Barut-based Soar Kenya Academy lauded for embracing holistic educatio

Barut-based Soar Kenya Academy in Nakuru West Sub County has been lauded for embracing holistic education to learners.

Speaking at the school over the weekend during the graduation ceremony for PP2 and Grade 6 pupils, immediate former President Rotary Club of Nakuru Joab Okello lauded the approach saying it is key in broadening the mind of the learner.

He encouraged parents to invest in the education of their children so as to give them a strong foundation for prosperity.

According to Okello, children need to be provided not only with accessible but quality education especially at a tender age to keep them abreast with learning skills.

On the ongoing conversation on Competency Based Curriculum, Okello urged the Government to work closely with stakeholders in implementing the same.

“I am impressed with Soar Kenya Academy simply because the school has continued to cater holistic education to the learners and in doing so they are bringing up great people in society. This is in line with CBC that the government is advocating for” said Okello.

The Founder and Director Soar Kenya Academy James Yegon on his part reiterating the school’s commitment towards working with government and other stakeholders to improve education standards.

He noted that, education sector is huge and should involve all stakeholders for a better society and nation at large.

On the CBC issue, Yegon revealed that the centre is fully prepared in terms of teachers’ training as well as infrastructure for the Junior Secondary.

“On CBC, we are ready as a school. We hope the taskforce will give a report on time so that we can move forward” he said.

The centre recorded a mean score of 372.58 in Kenya Certificate of Primary Education and this year the school has a target mean score of 380 and above.

The school’s head Godfrey Odida on his part called on the government to work closely with stakeholders in improving the education standards in the country.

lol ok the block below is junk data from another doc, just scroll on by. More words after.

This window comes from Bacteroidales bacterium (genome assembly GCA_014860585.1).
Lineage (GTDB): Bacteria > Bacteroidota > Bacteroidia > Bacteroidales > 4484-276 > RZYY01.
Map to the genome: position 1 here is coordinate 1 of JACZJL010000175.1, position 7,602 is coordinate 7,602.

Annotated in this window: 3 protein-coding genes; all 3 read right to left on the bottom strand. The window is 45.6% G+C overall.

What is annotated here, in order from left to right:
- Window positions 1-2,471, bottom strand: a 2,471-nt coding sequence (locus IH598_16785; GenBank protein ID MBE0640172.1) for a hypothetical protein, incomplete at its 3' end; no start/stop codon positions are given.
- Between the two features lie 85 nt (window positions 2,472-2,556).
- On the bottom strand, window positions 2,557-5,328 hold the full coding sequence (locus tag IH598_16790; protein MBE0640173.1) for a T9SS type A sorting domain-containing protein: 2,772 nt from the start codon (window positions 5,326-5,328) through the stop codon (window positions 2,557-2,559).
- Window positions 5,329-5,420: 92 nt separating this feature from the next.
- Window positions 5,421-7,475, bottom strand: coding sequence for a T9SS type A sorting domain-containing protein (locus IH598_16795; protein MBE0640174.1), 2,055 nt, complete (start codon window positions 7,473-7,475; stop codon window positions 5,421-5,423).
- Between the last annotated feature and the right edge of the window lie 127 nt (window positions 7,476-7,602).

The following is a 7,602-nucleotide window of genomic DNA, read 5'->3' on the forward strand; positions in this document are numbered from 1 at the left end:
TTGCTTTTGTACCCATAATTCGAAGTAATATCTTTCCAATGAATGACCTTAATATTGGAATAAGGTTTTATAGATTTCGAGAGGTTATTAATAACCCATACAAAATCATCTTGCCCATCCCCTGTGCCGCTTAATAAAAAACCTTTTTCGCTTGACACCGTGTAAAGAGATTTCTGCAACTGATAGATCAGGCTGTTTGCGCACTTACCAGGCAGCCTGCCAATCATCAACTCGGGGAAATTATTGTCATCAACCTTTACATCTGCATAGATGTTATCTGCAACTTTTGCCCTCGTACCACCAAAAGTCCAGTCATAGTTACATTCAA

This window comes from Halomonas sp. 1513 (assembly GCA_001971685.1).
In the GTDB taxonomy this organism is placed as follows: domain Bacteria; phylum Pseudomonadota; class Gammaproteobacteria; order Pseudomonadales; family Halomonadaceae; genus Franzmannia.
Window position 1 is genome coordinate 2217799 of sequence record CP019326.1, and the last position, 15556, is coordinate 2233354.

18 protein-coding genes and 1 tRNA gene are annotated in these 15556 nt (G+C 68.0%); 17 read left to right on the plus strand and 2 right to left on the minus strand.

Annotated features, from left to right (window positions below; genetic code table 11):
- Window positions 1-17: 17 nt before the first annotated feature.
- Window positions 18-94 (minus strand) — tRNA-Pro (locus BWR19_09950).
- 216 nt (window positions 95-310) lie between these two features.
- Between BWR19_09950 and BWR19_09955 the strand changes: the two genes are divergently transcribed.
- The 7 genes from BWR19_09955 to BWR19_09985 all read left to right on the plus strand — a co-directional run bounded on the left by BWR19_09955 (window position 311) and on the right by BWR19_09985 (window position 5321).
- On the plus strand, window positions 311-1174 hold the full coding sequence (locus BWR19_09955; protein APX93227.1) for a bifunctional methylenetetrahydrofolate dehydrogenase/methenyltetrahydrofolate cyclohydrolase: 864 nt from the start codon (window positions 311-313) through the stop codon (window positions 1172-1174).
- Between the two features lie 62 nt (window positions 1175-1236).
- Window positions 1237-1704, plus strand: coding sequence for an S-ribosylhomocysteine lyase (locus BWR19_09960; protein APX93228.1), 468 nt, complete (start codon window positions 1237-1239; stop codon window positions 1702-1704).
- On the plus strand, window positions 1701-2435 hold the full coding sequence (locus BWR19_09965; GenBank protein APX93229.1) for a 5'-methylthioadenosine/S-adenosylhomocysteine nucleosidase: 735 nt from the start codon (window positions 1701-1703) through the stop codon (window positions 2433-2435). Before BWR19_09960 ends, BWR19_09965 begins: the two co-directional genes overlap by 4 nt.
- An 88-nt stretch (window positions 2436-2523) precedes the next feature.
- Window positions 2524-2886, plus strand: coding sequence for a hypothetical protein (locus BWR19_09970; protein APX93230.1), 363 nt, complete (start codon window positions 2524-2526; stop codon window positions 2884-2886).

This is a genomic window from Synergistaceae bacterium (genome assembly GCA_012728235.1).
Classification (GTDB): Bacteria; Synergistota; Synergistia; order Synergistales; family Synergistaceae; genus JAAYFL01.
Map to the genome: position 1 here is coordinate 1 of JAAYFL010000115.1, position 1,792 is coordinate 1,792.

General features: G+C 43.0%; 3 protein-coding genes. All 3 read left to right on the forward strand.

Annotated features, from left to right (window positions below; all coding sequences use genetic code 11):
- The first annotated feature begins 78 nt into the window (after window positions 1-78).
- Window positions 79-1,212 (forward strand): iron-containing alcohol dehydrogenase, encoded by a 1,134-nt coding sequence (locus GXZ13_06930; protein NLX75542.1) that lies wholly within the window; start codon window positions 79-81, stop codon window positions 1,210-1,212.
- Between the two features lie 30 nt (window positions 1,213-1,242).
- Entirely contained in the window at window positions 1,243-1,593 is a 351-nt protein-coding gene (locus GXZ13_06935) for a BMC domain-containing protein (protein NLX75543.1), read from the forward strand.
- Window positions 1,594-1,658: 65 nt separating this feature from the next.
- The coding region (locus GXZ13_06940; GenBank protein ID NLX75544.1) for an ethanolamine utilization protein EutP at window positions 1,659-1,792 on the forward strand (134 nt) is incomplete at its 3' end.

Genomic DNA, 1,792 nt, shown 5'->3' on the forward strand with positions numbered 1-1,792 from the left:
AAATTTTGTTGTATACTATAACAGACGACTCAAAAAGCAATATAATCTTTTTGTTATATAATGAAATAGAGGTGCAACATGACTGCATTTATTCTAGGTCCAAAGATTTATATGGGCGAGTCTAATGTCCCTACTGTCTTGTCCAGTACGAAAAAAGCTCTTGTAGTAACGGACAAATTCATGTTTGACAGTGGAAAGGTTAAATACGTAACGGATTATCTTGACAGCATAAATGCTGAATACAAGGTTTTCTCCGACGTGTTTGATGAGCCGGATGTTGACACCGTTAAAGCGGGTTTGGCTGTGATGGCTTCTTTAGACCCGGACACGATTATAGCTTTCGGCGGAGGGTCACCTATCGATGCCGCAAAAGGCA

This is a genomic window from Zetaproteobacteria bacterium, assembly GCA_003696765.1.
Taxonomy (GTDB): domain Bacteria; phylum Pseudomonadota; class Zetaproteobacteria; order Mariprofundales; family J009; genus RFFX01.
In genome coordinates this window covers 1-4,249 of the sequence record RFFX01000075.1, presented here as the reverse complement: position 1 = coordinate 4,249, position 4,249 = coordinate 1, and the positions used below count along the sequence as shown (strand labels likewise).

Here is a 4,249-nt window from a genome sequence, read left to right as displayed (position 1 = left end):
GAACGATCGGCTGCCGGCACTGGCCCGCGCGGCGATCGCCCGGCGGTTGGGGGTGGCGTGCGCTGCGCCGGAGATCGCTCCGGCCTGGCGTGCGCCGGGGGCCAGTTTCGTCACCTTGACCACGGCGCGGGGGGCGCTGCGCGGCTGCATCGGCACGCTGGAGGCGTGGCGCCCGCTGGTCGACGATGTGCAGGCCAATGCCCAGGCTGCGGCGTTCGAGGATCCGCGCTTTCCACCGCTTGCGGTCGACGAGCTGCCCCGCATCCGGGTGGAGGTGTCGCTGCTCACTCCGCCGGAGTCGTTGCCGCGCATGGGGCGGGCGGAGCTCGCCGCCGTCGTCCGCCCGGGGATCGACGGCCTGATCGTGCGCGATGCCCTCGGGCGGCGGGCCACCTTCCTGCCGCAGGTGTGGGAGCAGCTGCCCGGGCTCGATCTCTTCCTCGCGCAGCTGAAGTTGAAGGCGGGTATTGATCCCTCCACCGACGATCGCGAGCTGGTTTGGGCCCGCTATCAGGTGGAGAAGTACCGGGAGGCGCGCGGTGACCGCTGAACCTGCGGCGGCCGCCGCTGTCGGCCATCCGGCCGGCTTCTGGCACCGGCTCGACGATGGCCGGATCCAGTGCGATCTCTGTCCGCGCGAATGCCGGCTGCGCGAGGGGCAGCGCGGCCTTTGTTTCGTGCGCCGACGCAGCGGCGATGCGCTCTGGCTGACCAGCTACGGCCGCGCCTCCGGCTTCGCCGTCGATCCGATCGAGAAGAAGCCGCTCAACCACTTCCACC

According to him, there is still confusion on various aspects of the new curriculum hence the need for proper sensitization.

“There is dire need for the government to carry out proper sensitization on the CBC to address the state of confusion that the majority of parents and schools are in” he said.

Since the inception of CBC parents have been raising concerns with calls on the government to help address the same before full implementation.

Key among them is the issue of current schools accommodating the Junior secondary.

Praxcedes Namathi- a parent at Soar Kenya Academy says the mixing of the pupils should be looked into.

She is however quick to note that the CBC in itself is a good curriculum that should be embraced by all.

“We still wait for the taskforce to give their report so that we can be in the know how” she said.

Sentiments echoed by Ms Vivian Chelang’at who is a young parent.

To her, CBC is the way to go as pupils are exposed to great opportunities and talents as per their capability.


Task Force: There is more in CBC than just Junior Secondary

The presidential task force on education reforms says Competency Based Curriculum (CBC) is not all about Junior Secondary, but rather runs across the education system from Pre-Primary, Primary, and Secondary up to University.

Speaking on Thursday during a courtesy call to Nakuru Deputy Governor David Kones in his office, the members led by Fr. Professor Stephen Mbugua said the public has had a bad notion about the CBC.

“CBC is not the Primary or Secondary as people have said, but rather it is right from pre-primary to university education” said Fr.Mbugua.

The team has already visited Samburu, Laikipia Counties.

In Nakuru County the team shall be visiting various institutions to get views on the CBC and the legal frameworks as they would like to have it.

The curriculum has received equal measure of praise and criticism.

It should be noted that foundation education is devolved and counties have a mandate to make sure that it works.

Nakuru Deputy Governor David Kones on his part emphasised on the need to have education system checked to suite the requirements of the country.

“Changing the system should not burden the learners, teachers and parents. Of concern is also whether the system needs an overhaul or not, are the personnel trained?” he stated.

The DG outlined that the county has a program on ECD where learners are served with lunch with adequate teachers as well as reduced maximum distance between ECD centres.

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